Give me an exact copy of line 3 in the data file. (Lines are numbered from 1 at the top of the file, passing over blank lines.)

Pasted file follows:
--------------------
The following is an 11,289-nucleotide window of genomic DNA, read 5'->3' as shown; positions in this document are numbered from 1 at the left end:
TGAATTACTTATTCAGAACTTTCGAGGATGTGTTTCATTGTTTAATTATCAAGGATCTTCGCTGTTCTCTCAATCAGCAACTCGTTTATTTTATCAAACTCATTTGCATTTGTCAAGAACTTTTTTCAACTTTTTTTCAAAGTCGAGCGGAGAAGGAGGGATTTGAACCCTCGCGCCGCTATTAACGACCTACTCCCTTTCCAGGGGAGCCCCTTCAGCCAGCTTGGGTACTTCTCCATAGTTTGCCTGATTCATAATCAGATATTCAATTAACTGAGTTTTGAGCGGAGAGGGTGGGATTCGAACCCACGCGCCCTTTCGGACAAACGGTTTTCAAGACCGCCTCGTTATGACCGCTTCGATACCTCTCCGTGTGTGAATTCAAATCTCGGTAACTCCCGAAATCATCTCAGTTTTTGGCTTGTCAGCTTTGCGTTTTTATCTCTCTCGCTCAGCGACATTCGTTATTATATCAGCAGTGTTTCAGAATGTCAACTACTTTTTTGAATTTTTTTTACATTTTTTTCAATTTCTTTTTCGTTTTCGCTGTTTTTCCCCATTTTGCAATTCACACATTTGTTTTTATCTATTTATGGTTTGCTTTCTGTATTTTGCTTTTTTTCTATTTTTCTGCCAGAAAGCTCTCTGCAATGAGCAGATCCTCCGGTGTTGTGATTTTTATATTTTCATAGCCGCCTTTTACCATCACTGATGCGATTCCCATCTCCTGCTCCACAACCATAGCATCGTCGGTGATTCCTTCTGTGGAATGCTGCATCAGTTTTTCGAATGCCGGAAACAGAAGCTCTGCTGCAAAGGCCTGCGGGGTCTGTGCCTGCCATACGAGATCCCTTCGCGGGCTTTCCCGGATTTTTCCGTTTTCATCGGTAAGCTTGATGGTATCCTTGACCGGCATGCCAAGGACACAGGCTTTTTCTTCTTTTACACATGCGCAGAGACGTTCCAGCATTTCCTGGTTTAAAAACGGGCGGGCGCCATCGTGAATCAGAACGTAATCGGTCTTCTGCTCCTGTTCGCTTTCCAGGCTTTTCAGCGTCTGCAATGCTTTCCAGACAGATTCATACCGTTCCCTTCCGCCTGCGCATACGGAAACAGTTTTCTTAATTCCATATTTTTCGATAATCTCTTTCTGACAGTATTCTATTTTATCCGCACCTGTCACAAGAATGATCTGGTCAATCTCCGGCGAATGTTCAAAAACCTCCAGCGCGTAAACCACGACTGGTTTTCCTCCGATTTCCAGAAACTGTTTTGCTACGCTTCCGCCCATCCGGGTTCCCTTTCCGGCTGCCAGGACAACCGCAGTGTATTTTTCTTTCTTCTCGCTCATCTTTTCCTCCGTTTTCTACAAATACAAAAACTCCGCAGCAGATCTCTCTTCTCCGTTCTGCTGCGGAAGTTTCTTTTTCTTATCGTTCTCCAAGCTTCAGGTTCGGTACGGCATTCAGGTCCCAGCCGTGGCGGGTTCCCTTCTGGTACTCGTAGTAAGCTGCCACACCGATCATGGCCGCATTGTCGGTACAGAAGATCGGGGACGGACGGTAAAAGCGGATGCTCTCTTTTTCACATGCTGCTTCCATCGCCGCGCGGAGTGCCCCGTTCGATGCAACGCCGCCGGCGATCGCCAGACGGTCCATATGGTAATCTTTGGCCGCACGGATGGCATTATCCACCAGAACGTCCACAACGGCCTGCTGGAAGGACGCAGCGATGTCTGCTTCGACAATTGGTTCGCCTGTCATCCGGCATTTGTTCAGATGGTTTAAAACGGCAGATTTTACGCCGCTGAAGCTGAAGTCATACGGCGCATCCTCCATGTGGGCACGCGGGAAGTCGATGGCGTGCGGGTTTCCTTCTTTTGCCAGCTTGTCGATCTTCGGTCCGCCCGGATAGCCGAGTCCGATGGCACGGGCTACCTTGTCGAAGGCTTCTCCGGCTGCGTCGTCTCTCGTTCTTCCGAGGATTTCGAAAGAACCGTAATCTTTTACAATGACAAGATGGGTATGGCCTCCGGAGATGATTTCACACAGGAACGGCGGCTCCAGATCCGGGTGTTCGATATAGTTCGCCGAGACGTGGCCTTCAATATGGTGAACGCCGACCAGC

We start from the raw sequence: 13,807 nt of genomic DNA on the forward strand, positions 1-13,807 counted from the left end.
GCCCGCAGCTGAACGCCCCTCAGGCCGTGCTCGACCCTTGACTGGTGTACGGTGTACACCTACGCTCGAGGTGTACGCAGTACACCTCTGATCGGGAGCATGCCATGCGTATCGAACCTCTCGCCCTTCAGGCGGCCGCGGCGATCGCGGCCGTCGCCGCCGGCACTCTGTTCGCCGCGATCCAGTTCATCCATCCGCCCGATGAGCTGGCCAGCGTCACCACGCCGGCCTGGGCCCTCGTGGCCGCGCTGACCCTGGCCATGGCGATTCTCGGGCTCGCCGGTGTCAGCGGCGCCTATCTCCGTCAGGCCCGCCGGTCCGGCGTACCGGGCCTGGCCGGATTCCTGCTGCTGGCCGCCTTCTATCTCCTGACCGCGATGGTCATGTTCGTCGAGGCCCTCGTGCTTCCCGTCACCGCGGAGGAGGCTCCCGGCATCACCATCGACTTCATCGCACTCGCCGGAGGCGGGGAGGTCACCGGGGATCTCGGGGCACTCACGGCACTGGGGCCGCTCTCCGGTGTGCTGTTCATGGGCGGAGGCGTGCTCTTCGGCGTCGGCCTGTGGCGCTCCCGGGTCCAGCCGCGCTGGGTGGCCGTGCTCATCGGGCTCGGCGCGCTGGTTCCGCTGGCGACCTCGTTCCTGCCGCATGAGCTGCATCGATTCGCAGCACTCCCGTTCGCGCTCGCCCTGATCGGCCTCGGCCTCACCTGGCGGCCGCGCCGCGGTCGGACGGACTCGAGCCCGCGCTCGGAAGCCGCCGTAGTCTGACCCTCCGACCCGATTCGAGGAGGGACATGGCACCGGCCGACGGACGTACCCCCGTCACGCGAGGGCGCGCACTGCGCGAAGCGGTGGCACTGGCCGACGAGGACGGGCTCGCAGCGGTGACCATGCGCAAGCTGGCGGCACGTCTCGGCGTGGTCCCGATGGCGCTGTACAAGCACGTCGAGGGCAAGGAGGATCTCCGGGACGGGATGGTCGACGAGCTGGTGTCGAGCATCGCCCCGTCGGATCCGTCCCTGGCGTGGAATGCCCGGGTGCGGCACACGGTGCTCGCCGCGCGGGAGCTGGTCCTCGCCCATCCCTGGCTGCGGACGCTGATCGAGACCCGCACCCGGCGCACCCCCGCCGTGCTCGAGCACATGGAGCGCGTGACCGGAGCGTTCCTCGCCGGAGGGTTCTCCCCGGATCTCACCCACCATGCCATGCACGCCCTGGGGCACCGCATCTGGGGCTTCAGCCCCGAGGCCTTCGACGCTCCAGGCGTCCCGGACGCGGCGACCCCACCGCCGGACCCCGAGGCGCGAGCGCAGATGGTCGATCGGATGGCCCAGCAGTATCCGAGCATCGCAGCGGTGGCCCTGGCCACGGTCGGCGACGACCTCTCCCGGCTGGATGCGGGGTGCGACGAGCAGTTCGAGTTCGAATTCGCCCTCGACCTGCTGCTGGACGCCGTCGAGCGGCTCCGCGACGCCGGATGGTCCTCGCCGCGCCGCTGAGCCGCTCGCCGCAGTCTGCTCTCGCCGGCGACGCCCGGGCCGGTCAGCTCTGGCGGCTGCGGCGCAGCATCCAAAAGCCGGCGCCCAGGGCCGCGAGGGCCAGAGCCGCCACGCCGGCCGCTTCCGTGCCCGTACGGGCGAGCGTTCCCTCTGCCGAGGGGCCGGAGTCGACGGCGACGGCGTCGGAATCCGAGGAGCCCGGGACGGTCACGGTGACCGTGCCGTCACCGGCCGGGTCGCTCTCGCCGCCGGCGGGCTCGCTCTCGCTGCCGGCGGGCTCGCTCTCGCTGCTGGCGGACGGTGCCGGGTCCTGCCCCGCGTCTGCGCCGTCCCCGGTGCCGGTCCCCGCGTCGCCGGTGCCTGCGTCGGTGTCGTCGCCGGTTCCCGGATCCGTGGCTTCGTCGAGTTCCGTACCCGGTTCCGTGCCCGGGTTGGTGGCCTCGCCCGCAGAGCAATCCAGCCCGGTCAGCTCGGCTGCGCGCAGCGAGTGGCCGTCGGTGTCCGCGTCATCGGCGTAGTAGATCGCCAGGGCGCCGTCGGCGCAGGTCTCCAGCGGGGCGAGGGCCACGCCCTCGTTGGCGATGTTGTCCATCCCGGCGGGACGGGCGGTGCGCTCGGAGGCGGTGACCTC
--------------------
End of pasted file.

We start from the raw sequence: 13,807 nt of genomic DNA on the forward strand, positions 1-13,807 counted from the left end.